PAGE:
Cowboys axe head coach
IRVING, Texas - Chan is no longer the man running the Dallas Cowboys.
Team owner Jerry Jones fired Chan Gailey as coach yesterday, two days after the team was knocked out of the playoffs in the first round.
''This decision I had to make is about football,'' Jones said. ''It wasn't about egos. It wasn't about contentiousness.''
Jones gave no specific reason for firing Gailey, but said it would take too much time and energy to get ''everyone on the same page'' for next season.
''Chan Gailey, relative to when he accepted this job, burned the midnight oil,'' he said. ''He worked hard, he was diligent, he was honest. He did everything I imagined.''
Gailey led Dallas to an 18-14 record in two regular seasons, but the Cowboys were eliminated from the playoffs in the first round both years. He said during an afternoon news conference that he believes postseason failure led to his dismissal.
''We didn't make it. I'm disappointed we didn't. I understand it's my responsibility,'' Gailey said.
Gailey said he has no specific plans.
''I've never been fired, so it's a new experience for me,'' he said.
Gailey, the fourth coach in the team's 40-year history and the third Jones has hired, leaves with the dubious distinction of being the first without a Super Bowl victory. His tenure also was the shortest.
There was no immediate word on a replacement. Washington coach Norv Turner, a former Dallas offensive coordinator, is still beloved by many players, especially quarterback Troy Aikman, but he's still under contract with the Redskins.
Jones is likely to seek an offensive-minded coach. Other hot commodities this offseason include St. Louis offensive coordinator Mike Martz and Gary Kubiak, Denver's offensive coordinator and quarterbacks coach. Martz could not be interviewed until the Rams' season is over.
Jones was looking for a creative offensive mind who also could be a disciplinarian the last time around, when he sought a replacement to Barry Switzer. After a long search, Jones proclaimed ''Chan's the man!'' at a news conference announcing Gailey's hiring in February 1998.
But the 48-year-old Gailey wasn't the answer in either area.
The offense fizzled late in his first season and rarely clicked this past season. In '99, Dallas led the NFL in penalties and penalty yards.
Gailey, who also was the offensive coordinator, believed in mixing things up to keep defenses guessing. It was in his contract that he called the plays, and his choices wavered between too radical and too conservative.
Gailey's approach didn't highlight the strengths of Aikman and running back Emmitt Smith.
The quarterback was often frustrated and he resorted to way too many dump-off passes. The biggest example of Smith being misused is the fact Dallas went 4-5 in his 100-yard games this season after being 53-9 in them the previous nine years.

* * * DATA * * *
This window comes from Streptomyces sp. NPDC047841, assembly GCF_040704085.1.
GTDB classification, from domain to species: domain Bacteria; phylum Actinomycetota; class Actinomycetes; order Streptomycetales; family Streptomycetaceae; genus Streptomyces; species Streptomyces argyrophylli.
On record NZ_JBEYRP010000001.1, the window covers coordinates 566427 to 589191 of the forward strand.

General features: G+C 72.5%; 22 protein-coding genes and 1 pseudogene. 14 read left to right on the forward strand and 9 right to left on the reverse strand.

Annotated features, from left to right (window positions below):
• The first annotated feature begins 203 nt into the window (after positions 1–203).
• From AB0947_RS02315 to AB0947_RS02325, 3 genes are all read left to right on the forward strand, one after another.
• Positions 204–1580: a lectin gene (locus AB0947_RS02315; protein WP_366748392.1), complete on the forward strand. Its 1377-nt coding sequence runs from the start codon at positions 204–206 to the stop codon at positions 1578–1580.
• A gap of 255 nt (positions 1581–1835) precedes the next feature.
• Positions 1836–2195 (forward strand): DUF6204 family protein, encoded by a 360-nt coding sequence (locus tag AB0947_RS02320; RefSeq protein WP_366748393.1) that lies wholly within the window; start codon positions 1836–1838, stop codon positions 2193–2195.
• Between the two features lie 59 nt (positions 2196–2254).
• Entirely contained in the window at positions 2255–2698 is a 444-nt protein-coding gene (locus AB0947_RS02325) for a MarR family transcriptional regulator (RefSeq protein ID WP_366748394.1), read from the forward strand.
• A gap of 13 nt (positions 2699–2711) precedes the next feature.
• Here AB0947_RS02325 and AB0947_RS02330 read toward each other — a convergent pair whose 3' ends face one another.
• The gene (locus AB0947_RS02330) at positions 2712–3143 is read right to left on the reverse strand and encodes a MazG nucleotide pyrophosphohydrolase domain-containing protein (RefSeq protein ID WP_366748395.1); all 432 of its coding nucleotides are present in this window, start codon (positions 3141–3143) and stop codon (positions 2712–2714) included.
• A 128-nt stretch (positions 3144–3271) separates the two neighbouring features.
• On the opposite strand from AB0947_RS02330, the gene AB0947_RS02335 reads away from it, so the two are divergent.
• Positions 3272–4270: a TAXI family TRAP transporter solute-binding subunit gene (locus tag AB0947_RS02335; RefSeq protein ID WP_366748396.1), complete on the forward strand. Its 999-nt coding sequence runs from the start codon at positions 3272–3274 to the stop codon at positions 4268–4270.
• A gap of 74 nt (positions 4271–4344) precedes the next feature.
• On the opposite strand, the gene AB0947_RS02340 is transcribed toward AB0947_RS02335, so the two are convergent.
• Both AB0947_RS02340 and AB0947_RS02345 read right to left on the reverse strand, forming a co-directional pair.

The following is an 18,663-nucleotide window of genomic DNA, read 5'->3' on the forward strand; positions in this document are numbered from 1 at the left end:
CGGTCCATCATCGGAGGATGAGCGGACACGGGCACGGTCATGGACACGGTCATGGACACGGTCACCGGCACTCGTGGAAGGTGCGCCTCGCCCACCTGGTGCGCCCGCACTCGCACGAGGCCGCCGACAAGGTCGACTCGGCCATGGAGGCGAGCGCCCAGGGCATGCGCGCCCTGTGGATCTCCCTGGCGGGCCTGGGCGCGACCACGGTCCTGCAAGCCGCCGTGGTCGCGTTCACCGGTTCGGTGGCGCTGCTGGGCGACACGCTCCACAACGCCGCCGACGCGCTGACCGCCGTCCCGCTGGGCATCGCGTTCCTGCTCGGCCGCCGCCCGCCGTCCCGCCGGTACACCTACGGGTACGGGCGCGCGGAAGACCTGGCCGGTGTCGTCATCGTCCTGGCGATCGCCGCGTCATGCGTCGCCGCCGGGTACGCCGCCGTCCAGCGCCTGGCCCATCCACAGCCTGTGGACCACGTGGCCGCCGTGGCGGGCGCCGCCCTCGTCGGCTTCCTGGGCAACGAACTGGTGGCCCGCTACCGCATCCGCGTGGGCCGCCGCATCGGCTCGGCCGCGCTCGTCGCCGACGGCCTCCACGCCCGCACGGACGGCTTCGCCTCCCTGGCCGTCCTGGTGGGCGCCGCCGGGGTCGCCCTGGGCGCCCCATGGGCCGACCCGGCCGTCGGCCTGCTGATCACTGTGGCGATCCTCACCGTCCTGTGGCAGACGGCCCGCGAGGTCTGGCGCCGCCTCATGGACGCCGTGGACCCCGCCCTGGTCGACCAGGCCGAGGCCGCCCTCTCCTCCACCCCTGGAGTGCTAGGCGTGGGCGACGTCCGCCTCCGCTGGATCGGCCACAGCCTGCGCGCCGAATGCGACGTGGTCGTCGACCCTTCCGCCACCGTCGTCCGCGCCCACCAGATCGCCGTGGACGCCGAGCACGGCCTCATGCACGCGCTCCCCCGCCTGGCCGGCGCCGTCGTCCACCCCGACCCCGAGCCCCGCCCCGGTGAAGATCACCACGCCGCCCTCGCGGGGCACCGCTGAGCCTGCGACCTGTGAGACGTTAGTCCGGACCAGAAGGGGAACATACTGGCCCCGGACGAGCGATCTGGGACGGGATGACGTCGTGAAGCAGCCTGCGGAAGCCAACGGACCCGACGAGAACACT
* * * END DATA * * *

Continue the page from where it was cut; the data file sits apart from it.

The Cowboys went 10-6 in Gailey's first season, winning the NFC East and becoming the first team to go 8-0 in division play. But division rival Arizona got even by winning a first-round playoff game 20-7 in Texas Stadium. It was Dallas' first home playoff loss since 1993.
This past season opened with three wins followed by losses in nine of the next 14. Four teams beat Dallas by scoring just 13 points; all four were on the road, where the Cowboys lost eight straight, including a 27-10 loss to Minnesota in a wild-card game.
The Cowboys wasted six fourth-quarter leads and were within a touchdown in the final quarter of two more. They were 1-7 in games decided by seven points or fewer, including 0-3 in games decided by three or fewer.
To Gailey's credit, the team never gave up on the field or became divided in the locker room. If players didn't like the offense, none of them said so publicly.
Jones also steadfastly supported Gailey. Midway through the season the owner said: ''Our coach is one of the hardest-working people there is, and not just in sports. He's also one of the most creative.''
But Jones started clamming up after December losses to the New York Jets and New Orleans Saints. He said after the playoff loss that it would be inappropriate to comment on his coach's future.
The pair met for an hour the day after Minnesota knocked Dallas out of the playoffs, yet Gailey's job status never was discussed.
The coach said he knew it was in jeopardy, though, because Jones ''gets asked the question and he doesn't deny it. That's what I read in the paper.''
When hired, the soft-spoken, even-tempered Gailey seemed like the perfect antidote to the stormy Switzer.
Although he'd never been an NFL head coach, Gailey had been an assistant for 10 years, the last two as Pittsburgh's offensive coordinator. He'd also been a head coach in the World League and he'd won an NCAA Division II championship at Troy State.
However, he may have been too laid back. Jones tried inspiring the team before its season finale by calling about 20 veterans into his office for a fiery pep talk.
In his 11 years as the Cowboys' owner, Jones has turned one of the most stable positions in pro sports and one of the most high-profile into one with a quick turnover.
The next coach will be the fourth in eight seasons; Tom Landry was coach for 29 years until Jones fired him the day he bought the team.
Gailey, who was believed to be among the NFL's lowest-paid coaches at $500,000 per season, has three years left on his contract.
The Cowboys are the fifth team to change coaches this offseason, joining New Orleans, Green Bay, New England and the New York Jets. All continue to have head-coaching vacancies.